JF: How did you come up with the idea of a dark fantasy/horror anthology with an all-Canadian theme?

DH: Fantastic literature in all its forms has always been a part of my reading diet. When I began the Northern Frights series in 1992 Canadian SF was being taken care of nicely by Tesseracts and On Spec among others. I thought it was about time for Canadian authors to have a specialised ongoing market for visions of a darker muse. Until our series began, such a market did not exist.

JF: What, if any guidelines or restrictions did you give the authors. In addition, how supportive were the writers of this project?

DH: The basic requirement was for stories of dark fantasy written by Canadians and/or set in Canada. I tried not to be more restrictive than that other than to stress writing quality and originality of concept. I've always believed that the classic horror tale is not some kind of junk-food fiction. In my introduction to the first volume I attempted to inspire would-be contributors by mentioning some of the field's finest short-story practitioners: John Collier, Ray Bradbury, Harlan Ellison, Fritz Leiber, and Richard Matheson among others. I wasn't looking for stories that imitated the work of those authors but simply used their names as a means of announcing standards. Frankly, I believe that the overall quality of the series speaks for the fact that many talented writers accepted that challenge.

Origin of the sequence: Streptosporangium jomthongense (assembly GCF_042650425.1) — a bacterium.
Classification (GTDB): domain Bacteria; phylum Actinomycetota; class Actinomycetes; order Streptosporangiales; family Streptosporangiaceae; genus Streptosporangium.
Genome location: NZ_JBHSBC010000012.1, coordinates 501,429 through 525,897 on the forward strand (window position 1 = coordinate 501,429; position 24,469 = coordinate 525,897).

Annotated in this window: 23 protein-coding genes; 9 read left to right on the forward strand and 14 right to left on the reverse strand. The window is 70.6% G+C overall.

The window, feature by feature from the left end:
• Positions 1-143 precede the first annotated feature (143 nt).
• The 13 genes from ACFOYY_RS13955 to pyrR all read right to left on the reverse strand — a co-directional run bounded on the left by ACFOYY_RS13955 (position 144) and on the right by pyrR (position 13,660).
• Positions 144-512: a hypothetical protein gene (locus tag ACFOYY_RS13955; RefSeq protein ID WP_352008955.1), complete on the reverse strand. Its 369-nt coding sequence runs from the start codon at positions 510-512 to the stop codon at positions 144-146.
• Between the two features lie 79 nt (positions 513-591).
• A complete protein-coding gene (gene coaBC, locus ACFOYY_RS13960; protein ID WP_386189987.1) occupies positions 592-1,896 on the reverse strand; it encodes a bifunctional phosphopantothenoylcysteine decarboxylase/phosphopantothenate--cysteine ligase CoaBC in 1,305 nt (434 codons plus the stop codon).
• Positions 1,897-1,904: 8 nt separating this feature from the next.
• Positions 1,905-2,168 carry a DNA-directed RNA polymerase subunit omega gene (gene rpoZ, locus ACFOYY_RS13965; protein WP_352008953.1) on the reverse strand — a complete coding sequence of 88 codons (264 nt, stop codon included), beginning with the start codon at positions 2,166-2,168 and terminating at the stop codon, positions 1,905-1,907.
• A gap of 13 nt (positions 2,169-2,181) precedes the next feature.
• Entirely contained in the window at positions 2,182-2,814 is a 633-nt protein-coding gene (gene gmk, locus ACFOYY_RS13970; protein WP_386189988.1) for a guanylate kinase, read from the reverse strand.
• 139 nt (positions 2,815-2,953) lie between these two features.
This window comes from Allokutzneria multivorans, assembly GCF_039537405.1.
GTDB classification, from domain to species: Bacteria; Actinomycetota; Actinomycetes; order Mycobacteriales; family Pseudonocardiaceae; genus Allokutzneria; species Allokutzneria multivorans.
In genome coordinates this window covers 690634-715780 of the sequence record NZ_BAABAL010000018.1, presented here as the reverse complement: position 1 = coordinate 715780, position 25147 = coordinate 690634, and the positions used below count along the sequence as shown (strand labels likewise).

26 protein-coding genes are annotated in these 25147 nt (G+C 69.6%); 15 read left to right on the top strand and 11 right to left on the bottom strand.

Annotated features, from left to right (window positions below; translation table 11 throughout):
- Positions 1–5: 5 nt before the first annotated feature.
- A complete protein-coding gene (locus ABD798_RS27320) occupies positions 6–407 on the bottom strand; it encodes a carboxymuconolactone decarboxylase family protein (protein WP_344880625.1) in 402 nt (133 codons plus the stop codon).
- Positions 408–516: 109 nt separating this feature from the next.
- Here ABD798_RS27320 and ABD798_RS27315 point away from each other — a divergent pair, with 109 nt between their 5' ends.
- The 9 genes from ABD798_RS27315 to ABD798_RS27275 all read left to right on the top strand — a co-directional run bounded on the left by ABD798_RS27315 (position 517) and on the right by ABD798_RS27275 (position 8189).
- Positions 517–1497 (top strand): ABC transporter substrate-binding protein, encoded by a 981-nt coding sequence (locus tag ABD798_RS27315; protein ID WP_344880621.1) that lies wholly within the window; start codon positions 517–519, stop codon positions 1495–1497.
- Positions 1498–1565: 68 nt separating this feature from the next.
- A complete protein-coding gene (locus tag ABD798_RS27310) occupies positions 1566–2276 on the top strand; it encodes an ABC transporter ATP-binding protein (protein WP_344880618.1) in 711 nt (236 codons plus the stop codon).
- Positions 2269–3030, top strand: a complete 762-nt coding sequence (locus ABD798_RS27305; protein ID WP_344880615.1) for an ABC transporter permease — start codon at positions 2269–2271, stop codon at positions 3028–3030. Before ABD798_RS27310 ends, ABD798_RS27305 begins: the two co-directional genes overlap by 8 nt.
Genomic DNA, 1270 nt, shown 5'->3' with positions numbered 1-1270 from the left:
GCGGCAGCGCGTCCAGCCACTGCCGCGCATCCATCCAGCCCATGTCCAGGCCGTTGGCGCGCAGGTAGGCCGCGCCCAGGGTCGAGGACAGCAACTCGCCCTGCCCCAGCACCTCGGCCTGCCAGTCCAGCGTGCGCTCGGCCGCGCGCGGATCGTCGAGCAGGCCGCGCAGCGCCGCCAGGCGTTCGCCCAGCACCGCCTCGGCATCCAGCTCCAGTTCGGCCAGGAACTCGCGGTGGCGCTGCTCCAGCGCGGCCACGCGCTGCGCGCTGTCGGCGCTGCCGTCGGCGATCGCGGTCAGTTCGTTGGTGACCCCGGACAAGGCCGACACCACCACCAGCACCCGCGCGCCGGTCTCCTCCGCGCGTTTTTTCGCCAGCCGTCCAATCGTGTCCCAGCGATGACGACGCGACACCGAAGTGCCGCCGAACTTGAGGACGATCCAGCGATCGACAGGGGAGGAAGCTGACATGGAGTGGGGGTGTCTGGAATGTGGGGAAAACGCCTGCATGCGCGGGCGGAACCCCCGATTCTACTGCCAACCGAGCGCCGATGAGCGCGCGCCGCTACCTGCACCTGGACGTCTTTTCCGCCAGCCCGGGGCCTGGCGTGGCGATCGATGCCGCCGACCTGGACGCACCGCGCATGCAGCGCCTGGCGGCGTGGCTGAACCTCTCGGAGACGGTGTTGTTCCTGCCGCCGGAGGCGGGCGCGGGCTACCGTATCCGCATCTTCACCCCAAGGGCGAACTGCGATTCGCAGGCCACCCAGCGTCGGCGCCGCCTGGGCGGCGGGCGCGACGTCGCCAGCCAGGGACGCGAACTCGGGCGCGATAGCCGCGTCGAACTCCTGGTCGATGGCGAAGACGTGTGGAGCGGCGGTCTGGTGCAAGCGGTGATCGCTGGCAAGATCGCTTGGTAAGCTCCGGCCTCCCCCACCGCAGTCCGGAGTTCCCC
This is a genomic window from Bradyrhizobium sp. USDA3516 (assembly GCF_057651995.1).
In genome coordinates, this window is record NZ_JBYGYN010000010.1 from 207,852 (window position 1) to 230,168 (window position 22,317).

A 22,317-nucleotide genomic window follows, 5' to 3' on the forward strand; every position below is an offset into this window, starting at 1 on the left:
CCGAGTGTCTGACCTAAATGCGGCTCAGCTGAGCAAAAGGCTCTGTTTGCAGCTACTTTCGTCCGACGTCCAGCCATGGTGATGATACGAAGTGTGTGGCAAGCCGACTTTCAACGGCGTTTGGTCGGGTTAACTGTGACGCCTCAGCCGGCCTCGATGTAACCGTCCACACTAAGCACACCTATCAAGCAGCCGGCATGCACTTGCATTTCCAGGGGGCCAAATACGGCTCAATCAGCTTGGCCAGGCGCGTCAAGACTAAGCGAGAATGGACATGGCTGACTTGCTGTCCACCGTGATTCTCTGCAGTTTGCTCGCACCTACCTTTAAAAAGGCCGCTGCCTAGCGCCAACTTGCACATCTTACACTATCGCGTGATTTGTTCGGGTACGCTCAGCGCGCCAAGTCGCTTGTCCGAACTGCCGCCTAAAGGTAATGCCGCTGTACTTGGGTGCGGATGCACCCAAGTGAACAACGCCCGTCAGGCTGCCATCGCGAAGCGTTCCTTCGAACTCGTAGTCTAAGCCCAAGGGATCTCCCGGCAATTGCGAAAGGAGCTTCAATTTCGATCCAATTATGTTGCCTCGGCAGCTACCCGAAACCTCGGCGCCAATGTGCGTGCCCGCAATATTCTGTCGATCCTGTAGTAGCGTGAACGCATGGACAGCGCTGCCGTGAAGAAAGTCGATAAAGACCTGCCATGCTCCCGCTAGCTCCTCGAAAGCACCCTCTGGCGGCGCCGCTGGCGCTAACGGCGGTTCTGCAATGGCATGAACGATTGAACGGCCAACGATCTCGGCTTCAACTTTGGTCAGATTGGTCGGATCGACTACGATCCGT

JF: Were there any persons or groups that were helpful in getting the series off the ground?